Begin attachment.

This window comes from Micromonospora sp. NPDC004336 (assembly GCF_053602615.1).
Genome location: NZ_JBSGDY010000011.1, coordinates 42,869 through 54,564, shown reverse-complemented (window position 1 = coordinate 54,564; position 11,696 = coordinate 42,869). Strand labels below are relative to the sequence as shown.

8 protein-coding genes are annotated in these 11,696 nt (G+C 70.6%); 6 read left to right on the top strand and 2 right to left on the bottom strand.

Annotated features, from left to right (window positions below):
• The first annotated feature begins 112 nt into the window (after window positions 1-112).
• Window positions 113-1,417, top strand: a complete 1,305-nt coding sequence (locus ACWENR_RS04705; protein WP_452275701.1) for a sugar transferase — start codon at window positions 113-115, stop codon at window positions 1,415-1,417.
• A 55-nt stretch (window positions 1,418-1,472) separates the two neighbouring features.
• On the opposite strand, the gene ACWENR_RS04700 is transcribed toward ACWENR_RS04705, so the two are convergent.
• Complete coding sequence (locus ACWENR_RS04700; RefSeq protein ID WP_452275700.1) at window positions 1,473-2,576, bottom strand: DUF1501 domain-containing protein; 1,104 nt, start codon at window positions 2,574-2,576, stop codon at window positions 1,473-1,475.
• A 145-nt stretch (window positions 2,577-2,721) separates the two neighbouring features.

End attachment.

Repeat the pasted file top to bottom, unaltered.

This window comes from Micromonospora sp. NPDC004336 (assembly GCF_053602615.1).
Genome location: NZ_JBSGDY010000011.1, coordinates 42,869 through 54,564, shown reverse-complemented (window position 1 = coordinate 54,564; position 11,696 = coordinate 42,869). Strand labels below are relative to the sequence as shown.

8 protein-coding genes are annotated in these 11,696 nt (G+C 70.6%); 6 read left to right on the top strand and 2 right to left on the bottom strand.

Annotated features, from left to right (window positions below):
• The first annotated feature begins 112 nt into the window (after window positions 1-112).
• Window positions 113-1,417, top strand: a complete 1,305-nt coding sequence (locus ACWENR_RS04705; protein WP_452275701.1) for a sugar transferase — start codon at window positions 113-115, stop codon at window positions 1,415-1,417.
• A 55-nt stretch (window positions 1,418-1,472) separates the two neighbouring features.
• On the opposite strand, the gene ACWENR_RS04700 is transcribed toward ACWENR_RS04705, so the two are convergent.
• Complete coding sequence (locus ACWENR_RS04700; RefSeq protein ID WP_452275700.1) at window positions 1,473-2,576, bottom strand: DUF1501 domain-containing protein; 1,104 nt, start codon at window positions 2,574-2,576, stop codon at window positions 1,473-1,475.
• A 145-nt stretch (window positions 2,577-2,721) separates the two neighbouring features.